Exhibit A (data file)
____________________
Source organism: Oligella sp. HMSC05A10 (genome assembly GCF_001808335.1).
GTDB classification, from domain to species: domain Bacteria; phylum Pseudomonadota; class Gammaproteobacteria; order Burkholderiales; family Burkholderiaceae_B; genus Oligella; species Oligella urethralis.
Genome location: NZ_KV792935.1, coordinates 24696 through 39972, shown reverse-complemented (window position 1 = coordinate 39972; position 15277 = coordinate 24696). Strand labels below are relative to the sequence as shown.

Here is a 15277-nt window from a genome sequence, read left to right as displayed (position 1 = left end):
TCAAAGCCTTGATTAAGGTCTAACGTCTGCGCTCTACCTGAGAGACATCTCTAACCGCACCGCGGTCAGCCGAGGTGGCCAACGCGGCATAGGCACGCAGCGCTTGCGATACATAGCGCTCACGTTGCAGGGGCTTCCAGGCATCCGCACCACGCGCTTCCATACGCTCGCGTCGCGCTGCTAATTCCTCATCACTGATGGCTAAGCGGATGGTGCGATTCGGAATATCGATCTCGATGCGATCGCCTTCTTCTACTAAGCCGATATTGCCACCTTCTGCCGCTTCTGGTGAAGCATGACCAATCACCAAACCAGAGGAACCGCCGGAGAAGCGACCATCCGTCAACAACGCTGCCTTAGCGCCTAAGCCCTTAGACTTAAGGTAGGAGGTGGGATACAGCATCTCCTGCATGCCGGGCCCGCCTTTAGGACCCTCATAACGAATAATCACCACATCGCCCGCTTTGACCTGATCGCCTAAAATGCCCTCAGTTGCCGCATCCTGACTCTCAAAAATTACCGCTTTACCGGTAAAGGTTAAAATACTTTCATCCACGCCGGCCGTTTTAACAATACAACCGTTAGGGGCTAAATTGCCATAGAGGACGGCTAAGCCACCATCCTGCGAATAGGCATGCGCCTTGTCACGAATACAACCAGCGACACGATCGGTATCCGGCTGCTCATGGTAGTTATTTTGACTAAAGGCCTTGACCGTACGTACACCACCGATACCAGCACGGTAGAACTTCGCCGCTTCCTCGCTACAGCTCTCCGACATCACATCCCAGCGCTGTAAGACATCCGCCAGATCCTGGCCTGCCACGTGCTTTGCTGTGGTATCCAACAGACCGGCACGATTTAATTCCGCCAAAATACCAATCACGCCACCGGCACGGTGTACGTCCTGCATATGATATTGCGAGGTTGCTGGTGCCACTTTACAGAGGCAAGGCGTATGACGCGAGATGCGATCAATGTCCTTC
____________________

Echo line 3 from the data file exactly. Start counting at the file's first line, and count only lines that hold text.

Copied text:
Genome location: NZ_KV792935.1, coordinates 24696 through 39972, shown reverse-complemented (window position 1 = coordinate 39972; position 15277 = coordinate 24696). Strand labels below are relative to the sequence as shown.